Easy Jam Tart
I’ve had a lone jar of quince marmalade sitting in the back of my refrigerator for about a year now, and thought it was about time I humanely dealt with it.
Personally, I love quince.
I like them poached, stewed, roasted and make into jam. But judging from the still-to-the-brim jar that’s been relegated to the back corner of my fridge, it’s not as popular with others as it is with me. So I decided to kill two birds with one great recipe.
I’d flagged a lovely tart that Luisa at Wednesday Chef made a while back which featured—get this, a no-roll crust! I’m not a fan of cleaning up my counter (or my refrigerator, for that matter) especially when my housecleaner is on her annual eleven-week vacation. So the idea of a crust you just press into a tart mold, fill with jam, and top with the remaining bits, appealed to be more than you can imagine. It doesn’t take much to please me, does it?
Never content to rest on my laurels—or in this case, someone else’s, I tweaked the original recipe, swapping out some of the flour and mixing in stone-ground cornmeal, because frankly, anytime I can add cornmeal to something, I will.
I spread my unfairly neglected deep-ruby marmalade on the tart shell, but instead of rolling the dough for the top, I sliced rounds of the dough, cookie-like, placed them over the top, hit it generously with lots of cassonade sugar (with which I wasn’t stingy with), and baked it.
Everyone flipped when I bought it to the table. Holding our collective breaths, I slid the first slice neatly from the pan, making a picture-perfect triangle. And the taste? Out of this world. The buttery crust was a crumbly counterpoint to the conserved fruit filling. This tart has it all: easy to make, a perfect vehicle for leftovers, and neat slices; this is going right into my make-more-often files, and I’ve got a few jars of jam in my cupboard that are destined to become tarts in the near future. If I could only get my hands on some Concord grapes around here, I think that would be the home-run.
Now here’s the kicker.
I was staying with friends in the country this weekend and—get this, their oven doesn’t have a temperature dial. When I moved to France, I was as shocked as the next person (unless the next person was French…) to find that some ovens here just give general “guidelines” as to how hot they are. This one just had two settings: MAX and MIN, and a anonymous curve of gradations in between. And neither, in my opinion, bore any relationship to the actual temperature inside the oven.
I know how scared some people can be from veering away from recipes. But fear not, my friends. In spite of what your high school guidance counselor said to you, as mine said to me, I have every bit of confidence in you (oh, how I longed too hear those very words…), and I’m positive that you can figure out when it’s cooked. Simply bake your tart in the oven until—get this (again), until it’s done. That’s right. Just pop it in the oven at its most middling of temperatures, say around 375F (190C), until it’s nice and browned on top, as shown.
Hey, if the French can do it, so can you. And they’re certainly no slouches at baking—now, are they?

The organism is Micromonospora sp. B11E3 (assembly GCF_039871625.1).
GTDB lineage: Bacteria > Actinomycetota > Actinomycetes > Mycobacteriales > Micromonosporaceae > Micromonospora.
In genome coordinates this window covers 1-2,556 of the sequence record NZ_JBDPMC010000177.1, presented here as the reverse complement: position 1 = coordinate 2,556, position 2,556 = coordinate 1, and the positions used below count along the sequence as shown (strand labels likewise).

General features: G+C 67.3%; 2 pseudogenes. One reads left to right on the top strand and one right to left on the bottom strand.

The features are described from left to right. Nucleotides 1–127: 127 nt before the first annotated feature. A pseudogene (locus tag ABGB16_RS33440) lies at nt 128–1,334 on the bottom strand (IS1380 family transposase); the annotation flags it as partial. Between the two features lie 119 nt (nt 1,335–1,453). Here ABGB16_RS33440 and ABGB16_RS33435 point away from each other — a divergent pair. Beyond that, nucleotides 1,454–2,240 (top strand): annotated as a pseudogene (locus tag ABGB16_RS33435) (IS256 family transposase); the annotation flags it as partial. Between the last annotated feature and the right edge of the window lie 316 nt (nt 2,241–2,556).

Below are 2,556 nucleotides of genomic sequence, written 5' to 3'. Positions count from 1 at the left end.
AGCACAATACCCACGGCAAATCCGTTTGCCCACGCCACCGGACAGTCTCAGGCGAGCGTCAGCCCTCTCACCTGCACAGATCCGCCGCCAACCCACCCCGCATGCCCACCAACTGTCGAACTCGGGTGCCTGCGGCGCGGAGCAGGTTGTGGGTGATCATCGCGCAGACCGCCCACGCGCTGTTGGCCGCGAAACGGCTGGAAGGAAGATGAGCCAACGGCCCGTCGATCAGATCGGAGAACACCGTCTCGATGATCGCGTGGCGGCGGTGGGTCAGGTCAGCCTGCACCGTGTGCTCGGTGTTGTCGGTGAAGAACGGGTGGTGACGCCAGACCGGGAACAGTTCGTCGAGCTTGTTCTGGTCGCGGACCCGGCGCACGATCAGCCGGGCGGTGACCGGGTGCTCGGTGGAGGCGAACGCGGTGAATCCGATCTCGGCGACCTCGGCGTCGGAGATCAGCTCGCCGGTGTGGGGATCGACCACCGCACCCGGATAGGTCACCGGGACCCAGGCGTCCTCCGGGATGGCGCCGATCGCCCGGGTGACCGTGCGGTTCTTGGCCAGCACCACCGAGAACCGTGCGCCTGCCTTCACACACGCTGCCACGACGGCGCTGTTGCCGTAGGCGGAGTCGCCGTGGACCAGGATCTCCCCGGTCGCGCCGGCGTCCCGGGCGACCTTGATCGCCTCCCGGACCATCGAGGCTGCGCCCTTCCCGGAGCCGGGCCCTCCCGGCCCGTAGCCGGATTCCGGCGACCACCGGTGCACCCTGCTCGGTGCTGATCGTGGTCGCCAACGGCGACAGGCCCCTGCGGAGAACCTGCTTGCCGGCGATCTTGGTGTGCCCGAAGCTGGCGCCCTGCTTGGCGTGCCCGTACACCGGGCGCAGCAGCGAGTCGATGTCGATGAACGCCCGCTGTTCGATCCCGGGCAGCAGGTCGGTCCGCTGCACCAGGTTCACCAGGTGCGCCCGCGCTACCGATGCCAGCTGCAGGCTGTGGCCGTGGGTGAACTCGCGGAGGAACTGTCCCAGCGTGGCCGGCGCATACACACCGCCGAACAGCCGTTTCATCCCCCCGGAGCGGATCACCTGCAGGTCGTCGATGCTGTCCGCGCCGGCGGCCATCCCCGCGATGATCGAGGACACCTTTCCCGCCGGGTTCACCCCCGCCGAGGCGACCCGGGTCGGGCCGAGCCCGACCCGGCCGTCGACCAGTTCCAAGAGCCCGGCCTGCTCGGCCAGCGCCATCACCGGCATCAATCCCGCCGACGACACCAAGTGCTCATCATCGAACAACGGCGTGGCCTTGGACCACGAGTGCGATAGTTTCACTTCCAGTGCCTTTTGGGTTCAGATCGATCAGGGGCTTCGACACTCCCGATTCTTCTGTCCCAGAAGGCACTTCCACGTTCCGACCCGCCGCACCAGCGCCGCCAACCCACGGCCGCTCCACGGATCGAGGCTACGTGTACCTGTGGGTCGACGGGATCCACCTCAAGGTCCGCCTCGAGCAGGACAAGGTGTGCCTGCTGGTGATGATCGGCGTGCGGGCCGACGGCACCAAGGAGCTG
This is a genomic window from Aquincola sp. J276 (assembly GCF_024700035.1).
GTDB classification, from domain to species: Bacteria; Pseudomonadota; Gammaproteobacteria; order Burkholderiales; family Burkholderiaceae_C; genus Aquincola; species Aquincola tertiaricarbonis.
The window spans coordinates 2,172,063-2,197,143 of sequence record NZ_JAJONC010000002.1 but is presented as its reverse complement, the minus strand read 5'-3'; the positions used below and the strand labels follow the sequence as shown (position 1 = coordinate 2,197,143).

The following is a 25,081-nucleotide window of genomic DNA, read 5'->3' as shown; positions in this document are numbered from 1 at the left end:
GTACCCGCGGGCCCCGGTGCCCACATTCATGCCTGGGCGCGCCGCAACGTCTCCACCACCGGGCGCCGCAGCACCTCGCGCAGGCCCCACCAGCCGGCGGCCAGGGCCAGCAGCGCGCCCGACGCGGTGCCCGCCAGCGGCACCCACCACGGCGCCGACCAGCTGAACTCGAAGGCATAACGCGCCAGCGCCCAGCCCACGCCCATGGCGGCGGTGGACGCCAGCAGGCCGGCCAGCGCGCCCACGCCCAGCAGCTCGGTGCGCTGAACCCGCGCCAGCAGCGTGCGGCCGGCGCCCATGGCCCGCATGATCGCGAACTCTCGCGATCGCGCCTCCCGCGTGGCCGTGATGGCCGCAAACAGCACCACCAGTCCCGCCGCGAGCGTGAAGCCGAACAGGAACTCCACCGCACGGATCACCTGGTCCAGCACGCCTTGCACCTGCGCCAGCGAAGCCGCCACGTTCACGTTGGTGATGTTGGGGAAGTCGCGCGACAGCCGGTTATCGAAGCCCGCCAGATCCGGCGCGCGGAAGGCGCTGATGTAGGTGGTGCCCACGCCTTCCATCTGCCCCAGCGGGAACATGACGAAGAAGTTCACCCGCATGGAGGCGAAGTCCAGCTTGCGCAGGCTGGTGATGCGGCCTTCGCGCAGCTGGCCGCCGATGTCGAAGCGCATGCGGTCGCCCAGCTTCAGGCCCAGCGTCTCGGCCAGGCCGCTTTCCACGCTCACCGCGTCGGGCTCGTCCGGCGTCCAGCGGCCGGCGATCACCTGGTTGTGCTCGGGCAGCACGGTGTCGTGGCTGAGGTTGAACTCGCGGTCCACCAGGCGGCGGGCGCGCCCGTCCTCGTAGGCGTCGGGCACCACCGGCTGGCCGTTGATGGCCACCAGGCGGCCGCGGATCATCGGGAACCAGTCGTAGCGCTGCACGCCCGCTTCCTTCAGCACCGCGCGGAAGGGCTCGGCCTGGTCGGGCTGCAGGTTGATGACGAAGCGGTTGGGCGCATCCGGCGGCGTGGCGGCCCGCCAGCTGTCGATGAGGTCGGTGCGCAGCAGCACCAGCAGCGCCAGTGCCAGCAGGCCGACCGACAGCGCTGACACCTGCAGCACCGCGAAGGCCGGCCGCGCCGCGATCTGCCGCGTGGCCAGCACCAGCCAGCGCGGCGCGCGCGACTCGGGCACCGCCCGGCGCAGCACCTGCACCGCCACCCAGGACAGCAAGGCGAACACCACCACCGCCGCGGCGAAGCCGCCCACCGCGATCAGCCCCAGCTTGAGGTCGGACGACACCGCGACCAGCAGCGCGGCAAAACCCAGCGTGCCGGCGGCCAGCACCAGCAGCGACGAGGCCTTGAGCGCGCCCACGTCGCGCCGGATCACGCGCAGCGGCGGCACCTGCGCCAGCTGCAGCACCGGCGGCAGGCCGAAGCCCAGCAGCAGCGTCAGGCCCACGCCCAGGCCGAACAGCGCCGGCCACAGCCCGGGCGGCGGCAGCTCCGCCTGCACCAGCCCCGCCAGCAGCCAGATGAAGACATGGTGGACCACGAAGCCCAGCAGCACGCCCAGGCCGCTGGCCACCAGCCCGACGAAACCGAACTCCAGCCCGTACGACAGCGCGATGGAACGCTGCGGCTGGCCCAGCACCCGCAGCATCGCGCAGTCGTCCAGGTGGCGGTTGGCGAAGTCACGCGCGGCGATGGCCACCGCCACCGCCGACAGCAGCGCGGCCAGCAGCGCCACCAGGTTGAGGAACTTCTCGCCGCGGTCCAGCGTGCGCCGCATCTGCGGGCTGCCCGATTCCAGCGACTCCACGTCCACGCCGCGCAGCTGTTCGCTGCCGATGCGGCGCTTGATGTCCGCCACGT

Easy Jam Tart
Adapted from the Crostata recipe at Wednesday Chef
This should work with any jam, conserves, or marmalade, but I’d be a bit wary about using jelly, which may be too thin and runny. I’m thinking next time about adding a small amount of finely-chopped fresh rosemary to the dough, and you could certainly add a few swipes of fresh citrus zest, or a dusting of ground cinnamon or cardamom, if you’re so inclined.
And although the tart is fine just as is, you could certainly serve this with vanilla or fresh ginger ice cream, or some whipped cream, to dress it up.
- 9 tablespoons (110g) unsalted butter, at room temperature
- 1/2 cup (100g) sugar
- 1 large egg
- 1 large egg yolk
- 1/8 teaspoon almond extract
- 1 1/2 cups (190g) flour
- 1/2 cup (70g) stone-ground cornmeal or polenta
- 1/2 teaspoon sea salt
- 2 teaspoons baking powder (preferably aluminum-free)
- 1 3/4 cups (450g) apricot, raspberry or other jam
- coarse raw sugar; known as cassonade, turbinado, or demerara sugar, for finishing the tart
1. Beat together butter and sugar until well-combined. Mix in the egg, egg yolk and almond extract.
2. In a separate bowl, whisk together the flour, cornmeal, salt, and baking powder. Gradually add the dry ingredients, just until the mixture just comes together.
3. Measure out 11 ounces (300g), which is about 2/3rd of the dough if you don’t have a scale, pat it into a disk, wrap it in plastic, and chill it. Take the remaining dough and roll it into a log about 2-inches (5cm) in diameter, wrap it and chill it, too
4. Remove the dough from the refrigerator and allow to room temperature slightly. With the heel of your hand, press the dough into the bottom and sides of an unbuttered removable bottom tart pan (one that’s 9″ or 10″, 24cm), or springform pan, patting it evenly.
5. Spread the jam evenly over the dough.
6. Remove the log of dough from the refrigerator and slice in cookie-sized disks, then lay them over the jam. Top very generously with lots of coarse raw sugar, at least 2 tablespoons.
7. Bake until the pastry is golden brown. (If you don’t trust yourself, or your oven, Luisa’s recipe says 20-25 minutes.) Let cool before serving, and serve at room temperature.
Storage: Although lovely just after it’s made, this tart will meld together beautifully overnight and will keep well for a couple of days, well-wrapped. Since it’s not-so-fragile, it’d be perfect to take along on a picnic.
Ripe For Dessert (My quince marmalade recipe)
Quince paste (Membrillo) (Simply Recipes)
Slow-baked quince (In Praise of Sardines)
Quince tartlets: (Tartlette)
Quince caramels: (Chez Pim)